Computer Network Storage Explained

NAS, SAN, and other types

Digital illustration of endless server room floating in clouds

 Getty Images / Chris Clor

Network storage is a term used to describe a storage device (usually many devices grouped together) that is available to a network.

This kind of storage maintains copies of data across high-speed local area network (LAN) connections and is designed to back up files, databases, and other data to a central location that can be easily accessed via standard ​network protocols and tools.

Why Network Storage Is Important

Storage is an essential aspect of any computer. Hard drives and USB keys, for example, are designed to hold personal data in a place that's close to where they need to access the information, like directly inside or next to their computer.

However, when these types of local storage fail, and especially when they aren't backed up online, the data is lost. Additionally, the process of sharing local data with other computers can be time-consuming, and sometimes the amount of local storage available is insufficient to store everything desired.

Network storage addresses these problems by providing a reliable, external data repository for all computers on the LAN to share efficiently. Freeing up local storage space, network storage systems also typically support automated backup programs to prevent critical data loss.

For example, a network with 250 computers spanning a large building with multiple floors, would benefit from network storage. With network access and proper permissions, users could access folders on the network storage device without worrying that those files are affecting their local storage capacity.

Without a network storage solution, a file that needs accessing by multiple users who are not physically close would have to be emailed, moved manually with something like a flash drive, or uploaded online only to be downloaded again on the destination side. All of those alternative solutions pose time, storage, and privacy concerns that are alleviated with central storage.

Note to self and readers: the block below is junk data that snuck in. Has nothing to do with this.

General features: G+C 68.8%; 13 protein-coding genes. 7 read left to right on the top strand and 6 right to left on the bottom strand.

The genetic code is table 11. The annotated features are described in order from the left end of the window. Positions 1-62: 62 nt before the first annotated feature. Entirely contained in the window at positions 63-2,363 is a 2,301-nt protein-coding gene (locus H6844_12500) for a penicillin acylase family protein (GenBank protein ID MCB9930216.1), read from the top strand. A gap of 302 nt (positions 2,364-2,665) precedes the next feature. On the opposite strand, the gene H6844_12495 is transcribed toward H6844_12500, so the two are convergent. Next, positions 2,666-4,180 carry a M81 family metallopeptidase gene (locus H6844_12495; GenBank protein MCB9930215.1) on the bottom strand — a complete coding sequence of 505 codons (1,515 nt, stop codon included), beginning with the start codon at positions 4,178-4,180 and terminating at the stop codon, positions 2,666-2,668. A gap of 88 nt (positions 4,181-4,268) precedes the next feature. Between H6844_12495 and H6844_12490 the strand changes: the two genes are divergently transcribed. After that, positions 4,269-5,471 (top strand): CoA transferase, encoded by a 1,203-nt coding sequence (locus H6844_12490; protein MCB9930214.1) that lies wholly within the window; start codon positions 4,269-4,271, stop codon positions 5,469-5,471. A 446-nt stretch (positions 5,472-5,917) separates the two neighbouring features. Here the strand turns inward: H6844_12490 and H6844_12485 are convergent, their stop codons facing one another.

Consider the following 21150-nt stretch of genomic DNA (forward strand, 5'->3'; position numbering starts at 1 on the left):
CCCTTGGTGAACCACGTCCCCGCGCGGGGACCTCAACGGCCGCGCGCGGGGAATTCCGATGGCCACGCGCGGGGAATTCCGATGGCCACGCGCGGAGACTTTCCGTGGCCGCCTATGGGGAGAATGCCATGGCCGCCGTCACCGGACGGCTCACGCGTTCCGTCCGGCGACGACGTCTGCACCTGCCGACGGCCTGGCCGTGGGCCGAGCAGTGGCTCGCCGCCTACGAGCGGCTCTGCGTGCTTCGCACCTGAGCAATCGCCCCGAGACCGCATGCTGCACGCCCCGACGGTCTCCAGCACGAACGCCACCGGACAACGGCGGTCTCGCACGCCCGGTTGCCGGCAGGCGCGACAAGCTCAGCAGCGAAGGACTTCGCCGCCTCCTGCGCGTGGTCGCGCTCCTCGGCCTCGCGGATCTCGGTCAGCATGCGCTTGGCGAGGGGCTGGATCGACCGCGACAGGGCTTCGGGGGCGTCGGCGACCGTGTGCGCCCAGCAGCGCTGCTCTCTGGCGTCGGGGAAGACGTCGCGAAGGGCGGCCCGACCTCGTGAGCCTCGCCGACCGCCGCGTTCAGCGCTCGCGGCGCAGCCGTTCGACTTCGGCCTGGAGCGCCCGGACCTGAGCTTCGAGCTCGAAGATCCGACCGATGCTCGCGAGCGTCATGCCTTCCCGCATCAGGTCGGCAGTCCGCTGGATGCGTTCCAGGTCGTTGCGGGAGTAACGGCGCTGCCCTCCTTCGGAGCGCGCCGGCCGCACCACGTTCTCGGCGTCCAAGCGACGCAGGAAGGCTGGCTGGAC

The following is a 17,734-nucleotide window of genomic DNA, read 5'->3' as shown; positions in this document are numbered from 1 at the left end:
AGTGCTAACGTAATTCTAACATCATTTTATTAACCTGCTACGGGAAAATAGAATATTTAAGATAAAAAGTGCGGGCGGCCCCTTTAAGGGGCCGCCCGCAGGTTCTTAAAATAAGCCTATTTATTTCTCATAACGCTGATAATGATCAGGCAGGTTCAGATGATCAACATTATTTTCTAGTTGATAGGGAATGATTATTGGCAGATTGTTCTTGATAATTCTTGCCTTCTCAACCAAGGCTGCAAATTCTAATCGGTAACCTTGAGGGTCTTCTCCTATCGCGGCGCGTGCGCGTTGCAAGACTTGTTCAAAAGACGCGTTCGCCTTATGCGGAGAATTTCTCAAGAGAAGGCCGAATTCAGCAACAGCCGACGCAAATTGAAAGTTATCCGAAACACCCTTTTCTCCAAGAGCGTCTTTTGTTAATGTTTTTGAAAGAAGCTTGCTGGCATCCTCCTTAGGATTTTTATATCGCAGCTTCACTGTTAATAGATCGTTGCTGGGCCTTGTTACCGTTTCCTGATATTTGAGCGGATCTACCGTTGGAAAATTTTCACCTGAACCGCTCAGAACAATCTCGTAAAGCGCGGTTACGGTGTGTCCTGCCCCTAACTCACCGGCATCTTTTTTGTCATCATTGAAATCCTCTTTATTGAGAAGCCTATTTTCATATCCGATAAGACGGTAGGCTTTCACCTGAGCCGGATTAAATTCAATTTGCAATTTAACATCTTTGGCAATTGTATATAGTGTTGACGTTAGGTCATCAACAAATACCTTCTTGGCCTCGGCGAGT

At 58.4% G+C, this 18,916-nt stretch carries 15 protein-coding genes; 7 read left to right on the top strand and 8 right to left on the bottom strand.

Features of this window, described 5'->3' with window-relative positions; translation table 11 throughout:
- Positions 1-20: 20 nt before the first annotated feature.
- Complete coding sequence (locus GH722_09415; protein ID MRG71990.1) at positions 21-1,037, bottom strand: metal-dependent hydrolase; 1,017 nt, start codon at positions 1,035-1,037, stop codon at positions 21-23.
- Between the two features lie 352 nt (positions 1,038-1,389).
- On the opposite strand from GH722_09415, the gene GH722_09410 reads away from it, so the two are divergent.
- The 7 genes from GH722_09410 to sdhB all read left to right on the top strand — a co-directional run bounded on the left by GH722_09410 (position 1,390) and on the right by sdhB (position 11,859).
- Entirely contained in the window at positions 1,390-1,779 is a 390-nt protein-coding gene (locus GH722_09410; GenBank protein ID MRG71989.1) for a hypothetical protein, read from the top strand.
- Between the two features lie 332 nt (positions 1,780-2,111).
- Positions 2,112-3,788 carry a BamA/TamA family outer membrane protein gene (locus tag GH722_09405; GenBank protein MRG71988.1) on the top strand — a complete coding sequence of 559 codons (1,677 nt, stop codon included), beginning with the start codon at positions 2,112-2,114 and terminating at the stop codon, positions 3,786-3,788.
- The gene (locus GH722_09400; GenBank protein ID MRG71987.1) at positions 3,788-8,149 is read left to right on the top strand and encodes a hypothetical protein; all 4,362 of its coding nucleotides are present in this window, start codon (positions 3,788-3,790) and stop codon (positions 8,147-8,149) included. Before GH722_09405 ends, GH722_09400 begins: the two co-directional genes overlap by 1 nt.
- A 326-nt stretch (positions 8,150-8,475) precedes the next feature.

SAN and NAS Network Storage

SAN is typically used on business networks and utilizes high-end servers, high-capacity disk arrays, and Fibre Channel interconnection technology. Home networks usually use NAS, which involves installing hardware called NAS devices onto the LAN via TCP/IP.

Network Storage Pros and Cons

Here's a summary of some of the benefits and disadvantages of file storage over a network:

What We Like
  • Provides an easy way for networked devices to access the same files

  • It's easier to back up data for many users when they store their files in the same area

  • Network storage saves local storage devices from reaching their capacity

  • Less local storage needs to be purchased for users if they store most of it on the network

What We Don't Like
  • Devices not connected to the network cannot access the data (e.g. a down network prevents users from reaching their files)

  • Serving shared files to users requires proper permissions to be set up, which can be time-consuming when lots of new users are configured at once

  • More network storage requires more backup storage space